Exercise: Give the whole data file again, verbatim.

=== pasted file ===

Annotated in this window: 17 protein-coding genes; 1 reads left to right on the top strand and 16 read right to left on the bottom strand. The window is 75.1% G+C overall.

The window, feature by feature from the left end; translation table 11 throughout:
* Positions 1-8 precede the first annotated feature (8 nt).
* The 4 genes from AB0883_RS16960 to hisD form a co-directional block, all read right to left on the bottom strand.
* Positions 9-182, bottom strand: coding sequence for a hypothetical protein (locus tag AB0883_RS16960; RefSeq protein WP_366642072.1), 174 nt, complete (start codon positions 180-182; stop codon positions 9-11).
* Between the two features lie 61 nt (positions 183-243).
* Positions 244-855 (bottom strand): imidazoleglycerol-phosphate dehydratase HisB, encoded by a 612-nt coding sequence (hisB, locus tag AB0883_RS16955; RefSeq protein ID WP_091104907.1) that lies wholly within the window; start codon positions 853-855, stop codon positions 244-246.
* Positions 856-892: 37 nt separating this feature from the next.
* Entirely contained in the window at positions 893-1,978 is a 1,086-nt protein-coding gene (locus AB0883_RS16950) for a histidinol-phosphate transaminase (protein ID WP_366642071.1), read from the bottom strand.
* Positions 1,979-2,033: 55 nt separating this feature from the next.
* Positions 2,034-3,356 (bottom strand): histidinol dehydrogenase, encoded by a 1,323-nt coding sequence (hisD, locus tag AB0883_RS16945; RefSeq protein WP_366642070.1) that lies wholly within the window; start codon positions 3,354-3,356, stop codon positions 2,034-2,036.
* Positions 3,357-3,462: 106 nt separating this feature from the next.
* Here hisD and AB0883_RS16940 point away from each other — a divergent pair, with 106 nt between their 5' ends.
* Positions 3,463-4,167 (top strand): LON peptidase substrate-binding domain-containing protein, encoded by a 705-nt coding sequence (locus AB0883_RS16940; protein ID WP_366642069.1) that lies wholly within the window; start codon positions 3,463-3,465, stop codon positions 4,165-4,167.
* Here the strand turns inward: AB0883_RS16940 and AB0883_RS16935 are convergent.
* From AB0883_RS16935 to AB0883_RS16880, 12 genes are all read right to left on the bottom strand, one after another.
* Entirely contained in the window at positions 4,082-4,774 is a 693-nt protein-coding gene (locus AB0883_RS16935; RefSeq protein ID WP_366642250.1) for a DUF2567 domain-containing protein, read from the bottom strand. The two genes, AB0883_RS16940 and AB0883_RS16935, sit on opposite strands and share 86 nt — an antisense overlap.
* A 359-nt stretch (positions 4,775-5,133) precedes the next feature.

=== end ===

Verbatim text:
Annotated in this window: 17 protein-coding genes; 1 reads left to right on the top strand and 16 read right to left on the bottom strand. The window is 75.1% G+C overall.

The window, feature by feature from the left end; translation table 11 throughout:
* Positions 1-8 precede the first annotated feature (8 nt).
* The 4 genes from AB0883_RS16960 to hisD form a co-directional block, all read right to left on the bottom strand.
* Positions 9-182, bottom strand: coding sequence for a hypothetical protein (locus tag AB0883_RS16960; RefSeq protein WP_366642072.1), 174 nt, complete (start codon positions 180-182; stop codon positions 9-11).
* Between the two features lie 61 nt (positions 183-243).
* Positions 244-855 (bottom strand): imidazoleglycerol-phosphate dehydratase HisB, encoded by a 612-nt coding sequence (hisB, locus tag AB0883_RS16955; RefSeq protein ID WP_091104907.1) that lies wholly within the window; start codon positions 853-855, stop codon positions 244-246.
* Positions 856-892: 37 nt separating this feature from the next.
* Entirely contained in the window at positions 893-1,978 is a 1,086-nt protein-coding gene (locus AB0883_RS16950) for a histidinol-phosphate transaminase (protein ID WP_366642071.1), read from the bottom strand.
* Positions 1,979-2,033: 55 nt separating this feature from the next.
* Positions 2,034-3,356 (bottom strand): histidinol dehydrogenase, encoded by a 1,323-nt coding sequence (hisD, locus tag AB0883_RS16945; RefSeq protein WP_366642070.1) that lies wholly within the window; start codon positions 3,354-3,356, stop codon positions 2,034-2,036.
* Positions 3,357-3,462: 106 nt separating this feature from the next.
* Here hisD and AB0883_RS16940 point away from each other — a divergent pair, with 106 nt between their 5' ends.
* Positions 3,463-4,167 (top strand): LON peptidase substrate-binding domain-containing protein, encoded by a 705-nt coding sequence (locus AB0883_RS16940; protein ID WP_366642069.1) that lies wholly within the window; start codon positions 3,463-3,465, stop codon positions 4,165-4,167.
* Here the strand turns inward: AB0883_RS16940 and AB0883_RS16935 are convergent.
* From AB0883_RS16935 to AB0883_RS16880, 12 genes are all read right to left on the bottom strand, one after another.
* Entirely contained in the window at positions 4,082-4,774 is a 693-nt protein-coding gene (locus AB0883_RS16935; RefSeq protein ID WP_366642250.1) for a DUF2567 domain-containing protein, read from the bottom strand. The two genes, AB0883_RS16940 and AB0883_RS16935, sit on opposite strands and share 86 nt — an antisense overlap.
* A 359-nt stretch (positions 4,775-5,133) precedes the next feature.